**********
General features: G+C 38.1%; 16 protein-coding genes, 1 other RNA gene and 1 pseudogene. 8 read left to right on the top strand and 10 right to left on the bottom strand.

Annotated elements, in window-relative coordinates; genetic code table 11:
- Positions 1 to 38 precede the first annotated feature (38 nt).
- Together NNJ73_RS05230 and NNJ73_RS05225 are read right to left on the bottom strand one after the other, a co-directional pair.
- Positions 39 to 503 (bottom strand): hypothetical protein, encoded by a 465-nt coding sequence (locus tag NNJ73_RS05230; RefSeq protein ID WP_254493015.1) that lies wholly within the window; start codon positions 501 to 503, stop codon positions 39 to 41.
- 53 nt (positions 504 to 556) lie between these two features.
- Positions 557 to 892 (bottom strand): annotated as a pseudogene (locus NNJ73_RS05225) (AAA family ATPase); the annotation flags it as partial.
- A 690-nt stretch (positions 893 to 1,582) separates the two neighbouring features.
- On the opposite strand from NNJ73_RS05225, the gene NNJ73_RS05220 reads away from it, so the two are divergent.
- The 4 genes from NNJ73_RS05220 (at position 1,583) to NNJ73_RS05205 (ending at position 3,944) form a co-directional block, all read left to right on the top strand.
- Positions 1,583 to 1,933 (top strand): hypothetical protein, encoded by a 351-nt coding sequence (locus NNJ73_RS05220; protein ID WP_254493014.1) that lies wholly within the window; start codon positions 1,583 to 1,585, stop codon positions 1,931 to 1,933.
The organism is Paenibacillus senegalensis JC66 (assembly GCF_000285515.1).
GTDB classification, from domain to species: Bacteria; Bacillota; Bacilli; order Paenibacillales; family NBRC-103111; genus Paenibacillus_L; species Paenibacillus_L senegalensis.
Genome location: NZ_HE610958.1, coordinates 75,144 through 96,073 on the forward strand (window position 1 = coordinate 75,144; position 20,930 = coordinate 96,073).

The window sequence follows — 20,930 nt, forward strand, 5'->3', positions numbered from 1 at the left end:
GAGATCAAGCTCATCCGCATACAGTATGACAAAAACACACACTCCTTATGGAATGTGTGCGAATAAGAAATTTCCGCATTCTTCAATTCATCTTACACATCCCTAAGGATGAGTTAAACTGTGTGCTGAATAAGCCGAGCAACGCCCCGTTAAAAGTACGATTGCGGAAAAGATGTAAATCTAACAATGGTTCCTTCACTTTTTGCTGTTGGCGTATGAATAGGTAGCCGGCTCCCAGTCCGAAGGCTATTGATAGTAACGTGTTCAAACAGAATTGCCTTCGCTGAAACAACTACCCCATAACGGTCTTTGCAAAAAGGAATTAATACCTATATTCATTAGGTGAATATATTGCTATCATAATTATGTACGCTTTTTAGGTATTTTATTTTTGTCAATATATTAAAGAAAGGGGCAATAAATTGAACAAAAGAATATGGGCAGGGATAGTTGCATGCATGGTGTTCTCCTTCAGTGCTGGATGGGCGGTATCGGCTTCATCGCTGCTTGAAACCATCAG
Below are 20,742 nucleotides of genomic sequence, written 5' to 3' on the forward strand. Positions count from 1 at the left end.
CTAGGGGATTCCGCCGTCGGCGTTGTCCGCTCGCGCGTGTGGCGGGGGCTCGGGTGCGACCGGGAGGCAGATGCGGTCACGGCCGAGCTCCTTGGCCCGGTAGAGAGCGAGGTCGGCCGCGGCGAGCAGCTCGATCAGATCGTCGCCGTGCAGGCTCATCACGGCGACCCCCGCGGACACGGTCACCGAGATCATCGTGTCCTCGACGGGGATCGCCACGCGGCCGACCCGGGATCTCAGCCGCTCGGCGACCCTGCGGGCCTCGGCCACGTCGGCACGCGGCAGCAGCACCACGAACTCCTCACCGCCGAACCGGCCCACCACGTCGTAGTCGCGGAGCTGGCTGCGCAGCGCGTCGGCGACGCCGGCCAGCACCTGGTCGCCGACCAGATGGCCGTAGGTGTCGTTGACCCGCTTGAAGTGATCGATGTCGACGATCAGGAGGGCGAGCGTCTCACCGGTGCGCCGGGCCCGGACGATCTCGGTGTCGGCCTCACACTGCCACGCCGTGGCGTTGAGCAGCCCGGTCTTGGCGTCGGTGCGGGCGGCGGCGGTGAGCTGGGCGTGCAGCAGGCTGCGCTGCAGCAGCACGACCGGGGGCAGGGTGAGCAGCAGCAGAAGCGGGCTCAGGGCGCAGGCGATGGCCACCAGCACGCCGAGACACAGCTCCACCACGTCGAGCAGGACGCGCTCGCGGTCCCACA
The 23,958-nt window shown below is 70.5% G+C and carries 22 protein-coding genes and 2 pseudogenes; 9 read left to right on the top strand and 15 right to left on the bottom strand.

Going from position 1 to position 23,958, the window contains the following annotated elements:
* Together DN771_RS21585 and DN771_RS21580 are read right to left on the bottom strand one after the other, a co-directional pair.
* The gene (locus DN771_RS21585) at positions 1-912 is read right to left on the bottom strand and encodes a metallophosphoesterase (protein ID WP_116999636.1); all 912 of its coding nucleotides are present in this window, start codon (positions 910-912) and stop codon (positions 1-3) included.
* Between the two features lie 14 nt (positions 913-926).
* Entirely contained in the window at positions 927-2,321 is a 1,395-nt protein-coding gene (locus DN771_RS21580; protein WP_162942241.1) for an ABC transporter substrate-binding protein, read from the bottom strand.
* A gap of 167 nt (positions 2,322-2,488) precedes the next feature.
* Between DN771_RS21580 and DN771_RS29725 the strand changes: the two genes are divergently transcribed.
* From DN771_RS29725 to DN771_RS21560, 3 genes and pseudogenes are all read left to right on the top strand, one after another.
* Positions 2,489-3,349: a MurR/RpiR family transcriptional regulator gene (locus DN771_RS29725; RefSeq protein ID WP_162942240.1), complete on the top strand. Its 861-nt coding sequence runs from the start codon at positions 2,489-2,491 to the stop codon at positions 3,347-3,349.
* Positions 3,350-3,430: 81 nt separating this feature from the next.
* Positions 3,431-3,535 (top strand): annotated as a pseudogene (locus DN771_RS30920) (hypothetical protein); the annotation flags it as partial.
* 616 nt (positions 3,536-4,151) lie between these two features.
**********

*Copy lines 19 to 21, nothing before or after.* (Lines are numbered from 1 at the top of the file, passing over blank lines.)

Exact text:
The 23,958-nt window shown below is 70.5% G+C and carries 22 protein-coding genes and 2 pseudogenes; 9 read left to right on the top strand and 15 right to left on the bottom strand.

Going from position 1 to position 23,958, the window contains the following annotated elements:
* Together DN771_RS21585 and DN771_RS21580 are read right to left on the bottom strand one after the other, a co-directional pair.